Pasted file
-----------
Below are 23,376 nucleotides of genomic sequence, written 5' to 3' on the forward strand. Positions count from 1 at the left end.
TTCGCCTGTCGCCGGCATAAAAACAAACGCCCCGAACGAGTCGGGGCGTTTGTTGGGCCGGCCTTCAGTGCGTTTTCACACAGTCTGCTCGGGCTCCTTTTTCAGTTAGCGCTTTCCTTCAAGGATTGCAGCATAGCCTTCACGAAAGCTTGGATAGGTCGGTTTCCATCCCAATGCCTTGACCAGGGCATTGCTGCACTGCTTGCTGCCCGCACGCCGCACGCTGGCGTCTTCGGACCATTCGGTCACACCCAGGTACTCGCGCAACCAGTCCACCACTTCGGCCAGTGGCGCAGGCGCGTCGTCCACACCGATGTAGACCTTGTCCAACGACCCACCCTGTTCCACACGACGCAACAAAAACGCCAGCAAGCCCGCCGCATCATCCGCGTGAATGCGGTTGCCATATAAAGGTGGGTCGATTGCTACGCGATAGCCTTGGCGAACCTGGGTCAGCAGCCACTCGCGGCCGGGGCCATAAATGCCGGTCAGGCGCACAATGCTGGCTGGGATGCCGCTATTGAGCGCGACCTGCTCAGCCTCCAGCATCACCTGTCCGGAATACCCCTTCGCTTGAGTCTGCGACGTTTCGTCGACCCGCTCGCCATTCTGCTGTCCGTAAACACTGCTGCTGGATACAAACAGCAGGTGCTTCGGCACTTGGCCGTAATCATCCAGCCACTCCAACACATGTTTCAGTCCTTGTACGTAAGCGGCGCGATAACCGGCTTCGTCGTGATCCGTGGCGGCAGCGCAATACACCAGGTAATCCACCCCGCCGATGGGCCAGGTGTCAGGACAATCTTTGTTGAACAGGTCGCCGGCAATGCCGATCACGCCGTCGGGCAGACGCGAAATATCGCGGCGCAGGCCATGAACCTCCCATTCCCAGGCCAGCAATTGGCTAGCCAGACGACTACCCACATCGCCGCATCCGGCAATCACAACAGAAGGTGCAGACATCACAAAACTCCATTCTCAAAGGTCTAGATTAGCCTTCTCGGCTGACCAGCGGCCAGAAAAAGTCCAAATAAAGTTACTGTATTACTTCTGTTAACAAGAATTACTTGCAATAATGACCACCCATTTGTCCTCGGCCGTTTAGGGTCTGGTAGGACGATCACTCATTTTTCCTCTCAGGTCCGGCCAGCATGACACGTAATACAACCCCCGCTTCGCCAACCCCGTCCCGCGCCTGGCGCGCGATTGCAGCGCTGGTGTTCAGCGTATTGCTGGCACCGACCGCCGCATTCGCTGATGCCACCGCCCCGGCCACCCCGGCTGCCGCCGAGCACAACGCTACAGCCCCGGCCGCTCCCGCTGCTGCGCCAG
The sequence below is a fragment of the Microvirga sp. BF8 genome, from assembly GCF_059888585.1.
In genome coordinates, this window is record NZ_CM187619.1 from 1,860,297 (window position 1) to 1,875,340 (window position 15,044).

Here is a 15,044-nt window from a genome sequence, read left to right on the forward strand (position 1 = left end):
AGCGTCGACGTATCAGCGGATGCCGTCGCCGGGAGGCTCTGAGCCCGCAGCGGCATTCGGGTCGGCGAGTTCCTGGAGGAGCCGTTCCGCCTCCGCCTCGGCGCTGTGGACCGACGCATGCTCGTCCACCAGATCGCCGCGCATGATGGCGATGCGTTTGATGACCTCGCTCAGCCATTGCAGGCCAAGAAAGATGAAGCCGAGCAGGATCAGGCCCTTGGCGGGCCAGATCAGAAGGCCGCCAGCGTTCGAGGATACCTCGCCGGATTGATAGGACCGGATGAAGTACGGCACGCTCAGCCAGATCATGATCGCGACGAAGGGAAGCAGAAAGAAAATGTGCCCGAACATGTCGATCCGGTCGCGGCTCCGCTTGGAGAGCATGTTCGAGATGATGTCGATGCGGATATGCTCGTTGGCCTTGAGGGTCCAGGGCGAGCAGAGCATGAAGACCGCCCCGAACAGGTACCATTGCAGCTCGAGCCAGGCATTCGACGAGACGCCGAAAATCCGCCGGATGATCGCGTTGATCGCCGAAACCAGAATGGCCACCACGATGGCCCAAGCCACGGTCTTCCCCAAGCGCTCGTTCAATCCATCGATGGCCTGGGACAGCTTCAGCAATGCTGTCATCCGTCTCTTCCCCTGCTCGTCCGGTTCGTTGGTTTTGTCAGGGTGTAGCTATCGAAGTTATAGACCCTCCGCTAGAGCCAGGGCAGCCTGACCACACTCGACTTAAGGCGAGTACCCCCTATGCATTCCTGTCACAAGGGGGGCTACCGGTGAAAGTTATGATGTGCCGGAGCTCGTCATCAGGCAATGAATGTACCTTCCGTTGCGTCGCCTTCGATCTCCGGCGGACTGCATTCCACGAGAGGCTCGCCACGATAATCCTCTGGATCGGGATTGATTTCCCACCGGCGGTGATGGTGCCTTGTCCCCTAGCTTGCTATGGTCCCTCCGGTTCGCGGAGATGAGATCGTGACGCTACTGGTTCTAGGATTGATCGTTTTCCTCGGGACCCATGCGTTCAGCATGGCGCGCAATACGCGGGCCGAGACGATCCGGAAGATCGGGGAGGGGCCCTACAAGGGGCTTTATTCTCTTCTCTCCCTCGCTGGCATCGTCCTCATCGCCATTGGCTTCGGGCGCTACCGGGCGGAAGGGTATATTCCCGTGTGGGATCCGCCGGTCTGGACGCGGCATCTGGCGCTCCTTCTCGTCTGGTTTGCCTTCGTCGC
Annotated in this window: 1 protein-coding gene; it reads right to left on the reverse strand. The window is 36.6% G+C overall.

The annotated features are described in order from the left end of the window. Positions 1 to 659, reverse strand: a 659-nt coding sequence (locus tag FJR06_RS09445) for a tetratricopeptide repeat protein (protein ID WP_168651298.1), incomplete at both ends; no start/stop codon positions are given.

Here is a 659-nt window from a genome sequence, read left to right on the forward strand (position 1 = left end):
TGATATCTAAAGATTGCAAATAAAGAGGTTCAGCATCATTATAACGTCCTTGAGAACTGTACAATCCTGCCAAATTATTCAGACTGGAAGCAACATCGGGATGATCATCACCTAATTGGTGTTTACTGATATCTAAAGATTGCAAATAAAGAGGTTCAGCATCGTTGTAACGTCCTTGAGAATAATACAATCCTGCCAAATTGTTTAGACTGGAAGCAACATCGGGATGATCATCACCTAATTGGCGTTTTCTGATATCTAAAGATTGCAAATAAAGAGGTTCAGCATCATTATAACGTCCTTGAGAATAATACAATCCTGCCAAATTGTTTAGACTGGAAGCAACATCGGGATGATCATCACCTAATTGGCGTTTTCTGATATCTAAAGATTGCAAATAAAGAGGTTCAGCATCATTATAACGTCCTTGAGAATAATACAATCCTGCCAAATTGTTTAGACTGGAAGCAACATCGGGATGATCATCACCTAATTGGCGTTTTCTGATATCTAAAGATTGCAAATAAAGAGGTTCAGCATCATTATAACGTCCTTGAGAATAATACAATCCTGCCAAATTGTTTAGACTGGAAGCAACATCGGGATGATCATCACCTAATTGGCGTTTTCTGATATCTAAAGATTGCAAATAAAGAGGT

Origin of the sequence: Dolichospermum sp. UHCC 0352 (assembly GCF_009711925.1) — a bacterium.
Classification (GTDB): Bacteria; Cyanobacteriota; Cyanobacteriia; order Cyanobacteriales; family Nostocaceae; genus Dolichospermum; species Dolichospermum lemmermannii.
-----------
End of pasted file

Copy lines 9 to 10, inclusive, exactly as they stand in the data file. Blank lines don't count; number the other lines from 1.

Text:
Here is a 659-nt window from a genome sequence, read left to right on the forward strand (position 1 = left end):
TGATATCTAAAGATTGCAAATAAAGAGGTTCAGCATCATTATAACGTCCTTGAGAACTGTACAATCCTGCCAAATTATTCAGACTGGAAGCAACATCGGGATGATCATCACCTAATTGGTGTTTACTGATATCTAAAGATTGCAAATAAAGAGGTTCAGCATCGTTGTAACGTCCTTGAGAATAATACAATCCTGCCAAATTGTTTAGACTGGAAGCAACATCGGGATGATCATCACCTAATTGGCGTTTTCTGATATCTAAAGATTGCAAATAAAGAGGTTCAGCATCATTATAACGTCCTTGAGAATAATACAATCCTGCCAAATTGTTTAGACTGGAAGCAACATCGGGATGATCATCACCTAATTGGCGTTTTCTGATATCTAAAGATTGCAAATAAAGAGGTTCAGCATCATTATAACGTCCTTGAGAATAATACAATCCTGCCAAATTGTTTAGACTGGAAGCAACATCGGGATGATCATCACCTAATTGGCGTTTTCTGATATCTAAAGATTGCAAATAAAGAGGTTCAGCATCATTATAACGTCCTTGAGAATAATACAATCCTGCCAAATTGTTTAGACTGGAAGCAACATCGGGATGATCATCACCTAATTGGCGTTTTCTGATATCTAAAGATTGCAAATAAAGAGGT